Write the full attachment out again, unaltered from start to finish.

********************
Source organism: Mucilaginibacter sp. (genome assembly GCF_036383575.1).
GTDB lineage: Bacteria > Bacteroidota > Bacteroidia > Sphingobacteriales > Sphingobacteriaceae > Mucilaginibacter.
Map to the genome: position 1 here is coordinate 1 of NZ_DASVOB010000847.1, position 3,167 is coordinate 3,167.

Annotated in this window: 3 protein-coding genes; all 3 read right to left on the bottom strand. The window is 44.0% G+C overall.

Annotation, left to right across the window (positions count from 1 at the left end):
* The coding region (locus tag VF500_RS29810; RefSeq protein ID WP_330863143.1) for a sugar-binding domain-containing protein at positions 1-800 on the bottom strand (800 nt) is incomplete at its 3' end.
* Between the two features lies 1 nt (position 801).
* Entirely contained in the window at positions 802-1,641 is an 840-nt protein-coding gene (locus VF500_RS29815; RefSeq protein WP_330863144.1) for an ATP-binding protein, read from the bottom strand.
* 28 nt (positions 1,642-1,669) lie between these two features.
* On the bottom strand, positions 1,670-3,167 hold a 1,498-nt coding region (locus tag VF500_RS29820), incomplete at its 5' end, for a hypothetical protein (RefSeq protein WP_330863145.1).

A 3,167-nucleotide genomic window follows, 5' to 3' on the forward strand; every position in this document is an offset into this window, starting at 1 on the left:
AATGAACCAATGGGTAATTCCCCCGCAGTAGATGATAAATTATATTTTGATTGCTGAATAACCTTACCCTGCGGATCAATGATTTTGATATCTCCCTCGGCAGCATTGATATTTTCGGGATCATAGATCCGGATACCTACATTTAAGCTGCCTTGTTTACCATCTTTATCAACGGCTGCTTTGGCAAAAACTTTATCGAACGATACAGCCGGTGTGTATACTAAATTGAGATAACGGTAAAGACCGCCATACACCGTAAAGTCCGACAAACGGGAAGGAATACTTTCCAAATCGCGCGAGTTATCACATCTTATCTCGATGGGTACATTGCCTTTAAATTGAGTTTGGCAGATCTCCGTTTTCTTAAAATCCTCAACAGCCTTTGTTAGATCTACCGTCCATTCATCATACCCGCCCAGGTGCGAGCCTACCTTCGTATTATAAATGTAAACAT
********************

Source organism: Mucilaginibacter sp. (genome assembly GCF_036383575.1).
GTDB lineage: Bacteria > Bacteroidota > Bacteroidia > Sphingobacteriales > Sphingobacteriaceae > Mucilaginibacter.
Map to the genome: position 1 here is coordinate 1 of NZ_DASVOB010000847.1, position 3,167 is coordinate 3,167.

Annotated in this window: 3 protein-coding genes; all 3 read right to left on the bottom strand. The window is 44.0% G+C overall.

Annotation, left to right across the window (positions count from 1 at the left end):
* The coding region (locus tag VF500_RS29810; RefSeq protein ID WP_330863143.1) for a sugar-binding domain-containing protein at positions 1-800 on the bottom strand (800 nt) is incomplete at its 3' end.
* Between the two features lies 1 nt (position 801).
* Entirely contained in the window at positions 802-1,641 is an 840-nt protein-coding gene (locus VF500_RS29815; RefSeq protein WP_330863144.1) for an ATP-binding protein, read from the bottom strand.
* 28 nt (positions 1,642-1,669) lie between these two features.
* On the bottom strand, positions 1,670-3,167 hold a 1,498-nt coding region (locus tag VF500_RS29820), incomplete at its 5' end, for a hypothetical protein (RefSeq protein WP_330863145.1).

A 3,167-nucleotide genomic window follows, 5' to 3' on the forward strand; every position in this document is an offset into this window, starting at 1 on the left:
AATGAACCAATGGGTAATTCCCCCGCAGTAGATGATAAATTATATTTTGATTGCTGAATAACCTTACCCTGCGGATCAATGATTTTGATATCTCCCTCGGCAGCATTGATATTTTCGGGATCATAGATCCGGATACCTACATTTAAGCTGCCTTGTTTACCATCTTTATCAACGGCTGCTTTGGCAAAAACTTTATCGAACGATACAGCCGGTGTGTATACTAAATTGAGATAACGGTAAAGACCGCCATACACCGTAAAGTCCGACAAACGGGAAGGAATACTTTCCAAATCGCGCGAGTTATCACATCTTATCTCGATGGGTACATTGCCTTTAAATTGAGTTTGGCAGATCTCCGTTTTCTTAAAATCCTCAACAGCCTTTGTTAGATCTACCGTCCATTCATCATACCCGCCCAGGTGCGAGCCTACCTTCGTATTATAAATGTAAACAT